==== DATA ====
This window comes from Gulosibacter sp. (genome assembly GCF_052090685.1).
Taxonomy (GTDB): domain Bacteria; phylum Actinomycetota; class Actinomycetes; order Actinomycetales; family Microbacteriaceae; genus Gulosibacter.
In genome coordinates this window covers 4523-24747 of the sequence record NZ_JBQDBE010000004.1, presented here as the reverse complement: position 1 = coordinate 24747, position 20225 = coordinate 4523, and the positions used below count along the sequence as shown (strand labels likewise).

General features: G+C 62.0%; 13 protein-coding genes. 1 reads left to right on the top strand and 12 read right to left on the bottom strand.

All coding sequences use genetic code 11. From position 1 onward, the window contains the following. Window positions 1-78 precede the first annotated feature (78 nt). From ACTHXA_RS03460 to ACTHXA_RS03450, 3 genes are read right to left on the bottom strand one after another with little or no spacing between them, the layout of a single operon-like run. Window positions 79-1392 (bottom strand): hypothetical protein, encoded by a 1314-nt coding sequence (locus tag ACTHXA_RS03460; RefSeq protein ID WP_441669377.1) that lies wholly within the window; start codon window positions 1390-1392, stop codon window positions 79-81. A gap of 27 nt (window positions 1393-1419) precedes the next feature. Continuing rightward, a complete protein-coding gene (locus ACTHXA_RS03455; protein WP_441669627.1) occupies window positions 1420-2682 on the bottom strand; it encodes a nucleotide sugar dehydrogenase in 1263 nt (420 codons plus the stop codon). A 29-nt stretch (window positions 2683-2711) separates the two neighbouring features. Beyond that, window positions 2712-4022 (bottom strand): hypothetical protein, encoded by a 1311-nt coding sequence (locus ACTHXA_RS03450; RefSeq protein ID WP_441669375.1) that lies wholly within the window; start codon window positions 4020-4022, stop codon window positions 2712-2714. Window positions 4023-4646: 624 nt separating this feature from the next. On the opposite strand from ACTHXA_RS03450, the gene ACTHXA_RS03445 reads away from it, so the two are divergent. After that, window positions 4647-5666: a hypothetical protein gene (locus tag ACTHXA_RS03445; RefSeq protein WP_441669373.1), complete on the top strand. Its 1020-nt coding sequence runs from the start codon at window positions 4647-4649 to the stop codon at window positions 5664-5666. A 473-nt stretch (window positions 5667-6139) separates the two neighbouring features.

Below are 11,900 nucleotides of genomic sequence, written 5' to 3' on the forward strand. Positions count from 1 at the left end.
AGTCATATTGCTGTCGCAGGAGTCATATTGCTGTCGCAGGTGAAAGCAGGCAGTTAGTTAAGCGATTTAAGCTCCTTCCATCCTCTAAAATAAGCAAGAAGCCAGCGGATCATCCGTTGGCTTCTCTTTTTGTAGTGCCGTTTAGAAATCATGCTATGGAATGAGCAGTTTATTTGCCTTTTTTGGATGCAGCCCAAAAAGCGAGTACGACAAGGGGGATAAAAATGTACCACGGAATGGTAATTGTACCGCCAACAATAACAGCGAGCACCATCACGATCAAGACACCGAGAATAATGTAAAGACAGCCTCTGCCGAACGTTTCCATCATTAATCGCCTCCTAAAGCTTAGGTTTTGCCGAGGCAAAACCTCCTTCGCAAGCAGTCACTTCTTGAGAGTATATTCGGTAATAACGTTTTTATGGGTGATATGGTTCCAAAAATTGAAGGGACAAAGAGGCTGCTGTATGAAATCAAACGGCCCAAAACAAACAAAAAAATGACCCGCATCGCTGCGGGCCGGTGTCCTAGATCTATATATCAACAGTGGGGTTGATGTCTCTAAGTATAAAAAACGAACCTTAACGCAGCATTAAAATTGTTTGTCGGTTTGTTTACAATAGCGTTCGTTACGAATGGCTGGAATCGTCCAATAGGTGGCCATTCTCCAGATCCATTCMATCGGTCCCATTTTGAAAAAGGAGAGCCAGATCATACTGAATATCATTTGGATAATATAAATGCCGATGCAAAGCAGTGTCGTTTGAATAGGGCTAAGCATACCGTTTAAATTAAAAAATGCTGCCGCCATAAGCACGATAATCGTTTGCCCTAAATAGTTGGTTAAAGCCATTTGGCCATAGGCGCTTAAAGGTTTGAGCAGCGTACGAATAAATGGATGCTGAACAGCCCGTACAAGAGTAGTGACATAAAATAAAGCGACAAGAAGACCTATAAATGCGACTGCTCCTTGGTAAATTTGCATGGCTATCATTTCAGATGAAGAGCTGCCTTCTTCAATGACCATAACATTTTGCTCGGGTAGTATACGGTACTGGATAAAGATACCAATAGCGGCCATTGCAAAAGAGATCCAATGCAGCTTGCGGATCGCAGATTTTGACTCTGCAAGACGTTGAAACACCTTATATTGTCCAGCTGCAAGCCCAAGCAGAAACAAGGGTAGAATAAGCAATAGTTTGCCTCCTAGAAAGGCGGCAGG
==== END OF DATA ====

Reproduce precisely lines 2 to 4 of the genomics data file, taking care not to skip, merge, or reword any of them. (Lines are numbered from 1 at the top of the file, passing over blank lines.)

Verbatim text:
Taxonomy (GTDB): domain Bacteria; phylum Actinomycetota; class Actinomycetes; order Actinomycetales; family Microbacteriaceae; genus Gulosibacter.
In genome coordinates this window covers 4523-24747 of the sequence record NZ_JBQDBE010000004.1, presented here as the reverse complement: position 1 = coordinate 24747, position 20225 = coordinate 4523, and the positions used below count along the sequence as shown (strand labels likewise).

General features: G+C 62.0%; 13 protein-coding genes. 1 reads left to right on the top strand and 12 read right to left on the bottom strand.